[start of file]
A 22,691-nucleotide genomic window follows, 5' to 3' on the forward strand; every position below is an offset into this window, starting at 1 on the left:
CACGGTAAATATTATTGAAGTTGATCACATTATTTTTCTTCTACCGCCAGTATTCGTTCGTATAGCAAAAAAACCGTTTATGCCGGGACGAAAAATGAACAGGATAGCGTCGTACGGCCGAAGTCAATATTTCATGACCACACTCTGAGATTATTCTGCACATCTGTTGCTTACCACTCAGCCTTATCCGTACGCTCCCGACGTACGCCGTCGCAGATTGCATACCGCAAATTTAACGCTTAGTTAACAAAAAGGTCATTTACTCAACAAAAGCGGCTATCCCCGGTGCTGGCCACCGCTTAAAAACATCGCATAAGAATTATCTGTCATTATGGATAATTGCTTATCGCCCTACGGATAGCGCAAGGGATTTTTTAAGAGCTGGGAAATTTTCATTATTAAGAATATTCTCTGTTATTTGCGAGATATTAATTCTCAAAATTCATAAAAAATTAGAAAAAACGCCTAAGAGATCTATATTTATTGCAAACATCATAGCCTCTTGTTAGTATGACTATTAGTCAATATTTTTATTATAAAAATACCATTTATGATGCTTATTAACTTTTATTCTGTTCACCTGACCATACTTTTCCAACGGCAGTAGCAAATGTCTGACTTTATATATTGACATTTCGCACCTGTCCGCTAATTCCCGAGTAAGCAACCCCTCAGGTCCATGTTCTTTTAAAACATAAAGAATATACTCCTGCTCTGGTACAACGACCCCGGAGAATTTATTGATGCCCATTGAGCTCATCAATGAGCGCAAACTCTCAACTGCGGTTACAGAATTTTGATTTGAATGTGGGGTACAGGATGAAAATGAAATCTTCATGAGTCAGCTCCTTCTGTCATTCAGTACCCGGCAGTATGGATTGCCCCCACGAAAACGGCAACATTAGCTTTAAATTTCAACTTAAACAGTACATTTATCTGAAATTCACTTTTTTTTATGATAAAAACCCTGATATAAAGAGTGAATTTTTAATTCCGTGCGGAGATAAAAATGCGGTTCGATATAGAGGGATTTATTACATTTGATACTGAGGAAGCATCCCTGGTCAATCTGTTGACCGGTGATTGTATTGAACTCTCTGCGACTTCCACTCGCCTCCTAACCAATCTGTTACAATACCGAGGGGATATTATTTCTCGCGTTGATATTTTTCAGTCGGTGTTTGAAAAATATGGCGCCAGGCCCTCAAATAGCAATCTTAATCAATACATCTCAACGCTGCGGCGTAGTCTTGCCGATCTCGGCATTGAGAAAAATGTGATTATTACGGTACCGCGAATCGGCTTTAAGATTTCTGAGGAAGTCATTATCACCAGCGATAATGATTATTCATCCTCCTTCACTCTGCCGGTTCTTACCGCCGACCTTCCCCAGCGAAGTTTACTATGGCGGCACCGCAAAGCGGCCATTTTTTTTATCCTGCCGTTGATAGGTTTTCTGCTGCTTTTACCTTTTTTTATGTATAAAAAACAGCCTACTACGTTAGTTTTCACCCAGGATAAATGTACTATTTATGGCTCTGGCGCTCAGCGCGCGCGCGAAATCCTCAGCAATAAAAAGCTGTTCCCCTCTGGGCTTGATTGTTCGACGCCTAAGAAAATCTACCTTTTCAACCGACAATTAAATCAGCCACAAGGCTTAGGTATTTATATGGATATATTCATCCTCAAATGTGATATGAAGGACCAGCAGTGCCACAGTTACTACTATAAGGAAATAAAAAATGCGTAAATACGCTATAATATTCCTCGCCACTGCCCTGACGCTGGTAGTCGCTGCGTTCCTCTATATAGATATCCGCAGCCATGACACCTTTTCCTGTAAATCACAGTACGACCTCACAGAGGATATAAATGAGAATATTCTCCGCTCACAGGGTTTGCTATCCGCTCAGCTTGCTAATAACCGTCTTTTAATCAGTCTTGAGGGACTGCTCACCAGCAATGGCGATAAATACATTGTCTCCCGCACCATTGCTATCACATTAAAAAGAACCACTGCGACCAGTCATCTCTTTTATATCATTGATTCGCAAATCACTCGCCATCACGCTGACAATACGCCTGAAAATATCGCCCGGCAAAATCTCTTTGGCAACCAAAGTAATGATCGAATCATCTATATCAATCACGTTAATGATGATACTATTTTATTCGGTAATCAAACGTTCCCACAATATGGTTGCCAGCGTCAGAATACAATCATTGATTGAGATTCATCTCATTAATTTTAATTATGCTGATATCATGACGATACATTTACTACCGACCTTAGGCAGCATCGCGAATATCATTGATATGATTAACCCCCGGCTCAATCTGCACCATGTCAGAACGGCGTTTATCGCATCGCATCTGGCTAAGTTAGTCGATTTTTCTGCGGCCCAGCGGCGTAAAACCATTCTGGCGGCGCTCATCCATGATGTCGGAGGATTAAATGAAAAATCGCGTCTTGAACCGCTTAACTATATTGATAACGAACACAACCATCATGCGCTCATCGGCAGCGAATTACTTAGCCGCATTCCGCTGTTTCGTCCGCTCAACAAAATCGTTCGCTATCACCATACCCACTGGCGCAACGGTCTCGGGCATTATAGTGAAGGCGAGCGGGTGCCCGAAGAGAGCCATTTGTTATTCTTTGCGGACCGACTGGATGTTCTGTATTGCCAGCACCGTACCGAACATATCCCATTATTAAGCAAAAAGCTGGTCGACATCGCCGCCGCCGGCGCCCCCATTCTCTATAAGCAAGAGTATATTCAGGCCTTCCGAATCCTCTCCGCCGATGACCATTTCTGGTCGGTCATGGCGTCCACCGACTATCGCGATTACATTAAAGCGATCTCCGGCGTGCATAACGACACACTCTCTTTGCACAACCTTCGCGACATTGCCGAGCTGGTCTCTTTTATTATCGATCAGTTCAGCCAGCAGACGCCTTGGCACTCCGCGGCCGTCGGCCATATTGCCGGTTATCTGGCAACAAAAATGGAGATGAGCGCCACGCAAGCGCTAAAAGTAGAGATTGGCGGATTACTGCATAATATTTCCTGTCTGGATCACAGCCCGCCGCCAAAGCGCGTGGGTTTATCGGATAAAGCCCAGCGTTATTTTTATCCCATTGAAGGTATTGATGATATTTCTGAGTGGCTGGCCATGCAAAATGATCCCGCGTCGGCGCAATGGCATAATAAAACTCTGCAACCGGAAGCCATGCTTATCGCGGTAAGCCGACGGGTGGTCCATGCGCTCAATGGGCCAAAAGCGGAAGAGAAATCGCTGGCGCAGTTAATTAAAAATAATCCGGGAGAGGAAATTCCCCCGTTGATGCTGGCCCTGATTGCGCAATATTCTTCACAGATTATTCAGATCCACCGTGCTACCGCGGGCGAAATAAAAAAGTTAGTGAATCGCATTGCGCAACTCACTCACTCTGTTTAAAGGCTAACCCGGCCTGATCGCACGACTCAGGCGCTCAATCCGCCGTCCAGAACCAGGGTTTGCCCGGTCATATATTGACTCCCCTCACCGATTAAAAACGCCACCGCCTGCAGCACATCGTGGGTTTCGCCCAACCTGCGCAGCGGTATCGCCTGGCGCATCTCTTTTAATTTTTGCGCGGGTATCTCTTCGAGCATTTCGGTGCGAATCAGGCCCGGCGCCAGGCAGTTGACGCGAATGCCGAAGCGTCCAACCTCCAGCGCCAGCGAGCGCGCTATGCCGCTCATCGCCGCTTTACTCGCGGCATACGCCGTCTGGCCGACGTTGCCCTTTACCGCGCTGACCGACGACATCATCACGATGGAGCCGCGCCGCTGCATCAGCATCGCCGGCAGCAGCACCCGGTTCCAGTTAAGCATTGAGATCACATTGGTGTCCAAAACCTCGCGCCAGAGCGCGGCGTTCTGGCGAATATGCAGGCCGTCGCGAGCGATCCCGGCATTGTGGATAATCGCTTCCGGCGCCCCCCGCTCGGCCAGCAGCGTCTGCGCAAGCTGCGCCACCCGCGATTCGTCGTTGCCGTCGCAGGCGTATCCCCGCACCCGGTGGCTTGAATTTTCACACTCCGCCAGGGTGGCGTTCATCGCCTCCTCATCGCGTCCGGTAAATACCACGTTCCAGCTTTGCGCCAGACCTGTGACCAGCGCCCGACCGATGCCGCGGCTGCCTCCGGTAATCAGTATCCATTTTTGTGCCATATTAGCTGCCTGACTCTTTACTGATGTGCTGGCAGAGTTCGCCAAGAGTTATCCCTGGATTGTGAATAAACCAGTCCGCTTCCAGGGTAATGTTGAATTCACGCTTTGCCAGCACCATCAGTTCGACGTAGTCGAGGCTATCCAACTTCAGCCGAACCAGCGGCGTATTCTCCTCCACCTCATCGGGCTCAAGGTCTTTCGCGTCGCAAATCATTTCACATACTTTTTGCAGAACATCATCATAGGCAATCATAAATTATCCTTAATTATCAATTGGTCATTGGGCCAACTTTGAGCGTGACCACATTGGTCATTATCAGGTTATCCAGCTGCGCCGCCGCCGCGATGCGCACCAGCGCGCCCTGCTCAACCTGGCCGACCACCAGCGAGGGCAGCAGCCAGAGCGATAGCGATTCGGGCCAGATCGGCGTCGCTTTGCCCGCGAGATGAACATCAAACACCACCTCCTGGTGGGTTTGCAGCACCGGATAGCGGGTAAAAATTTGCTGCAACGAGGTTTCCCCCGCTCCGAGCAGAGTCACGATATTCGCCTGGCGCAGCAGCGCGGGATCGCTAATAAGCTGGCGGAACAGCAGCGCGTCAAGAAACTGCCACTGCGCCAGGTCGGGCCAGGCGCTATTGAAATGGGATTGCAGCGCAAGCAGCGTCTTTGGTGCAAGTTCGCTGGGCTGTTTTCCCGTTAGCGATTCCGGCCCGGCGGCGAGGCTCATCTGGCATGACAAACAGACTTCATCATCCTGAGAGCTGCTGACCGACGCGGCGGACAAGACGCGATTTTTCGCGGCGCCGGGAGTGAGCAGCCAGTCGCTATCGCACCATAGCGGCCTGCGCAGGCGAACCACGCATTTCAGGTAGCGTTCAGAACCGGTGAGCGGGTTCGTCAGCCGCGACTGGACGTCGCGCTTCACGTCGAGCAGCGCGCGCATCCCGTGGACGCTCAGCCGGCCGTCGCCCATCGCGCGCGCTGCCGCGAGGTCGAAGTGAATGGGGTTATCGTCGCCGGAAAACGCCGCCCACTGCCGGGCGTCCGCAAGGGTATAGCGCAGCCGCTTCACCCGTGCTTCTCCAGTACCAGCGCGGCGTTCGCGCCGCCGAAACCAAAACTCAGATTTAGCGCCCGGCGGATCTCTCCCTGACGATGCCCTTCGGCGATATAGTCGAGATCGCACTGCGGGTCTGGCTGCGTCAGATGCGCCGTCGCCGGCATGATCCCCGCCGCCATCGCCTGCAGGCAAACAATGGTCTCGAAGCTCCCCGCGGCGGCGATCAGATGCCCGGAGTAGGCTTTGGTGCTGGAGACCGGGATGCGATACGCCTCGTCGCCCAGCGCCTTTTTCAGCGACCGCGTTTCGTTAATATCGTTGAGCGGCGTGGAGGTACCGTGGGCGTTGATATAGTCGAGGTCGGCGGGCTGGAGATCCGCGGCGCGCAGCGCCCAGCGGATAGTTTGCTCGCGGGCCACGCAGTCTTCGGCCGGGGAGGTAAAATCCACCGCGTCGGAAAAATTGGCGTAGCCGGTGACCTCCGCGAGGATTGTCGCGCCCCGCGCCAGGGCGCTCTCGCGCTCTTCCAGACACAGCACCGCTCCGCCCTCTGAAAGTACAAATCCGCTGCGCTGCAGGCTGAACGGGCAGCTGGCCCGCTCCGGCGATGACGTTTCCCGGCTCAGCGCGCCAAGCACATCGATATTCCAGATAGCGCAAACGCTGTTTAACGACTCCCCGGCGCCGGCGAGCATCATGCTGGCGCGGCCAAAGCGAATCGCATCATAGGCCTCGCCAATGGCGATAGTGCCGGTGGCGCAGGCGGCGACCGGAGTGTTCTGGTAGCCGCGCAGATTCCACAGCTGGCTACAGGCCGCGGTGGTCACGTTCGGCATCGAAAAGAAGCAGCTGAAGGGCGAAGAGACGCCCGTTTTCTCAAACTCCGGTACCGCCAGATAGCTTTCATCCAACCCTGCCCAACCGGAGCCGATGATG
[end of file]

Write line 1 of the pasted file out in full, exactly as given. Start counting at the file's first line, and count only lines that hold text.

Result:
A 22,691-nucleotide genomic window follows, 5' to 3' on the forward strand; every position below is an offset into this window, starting at 1 on the left: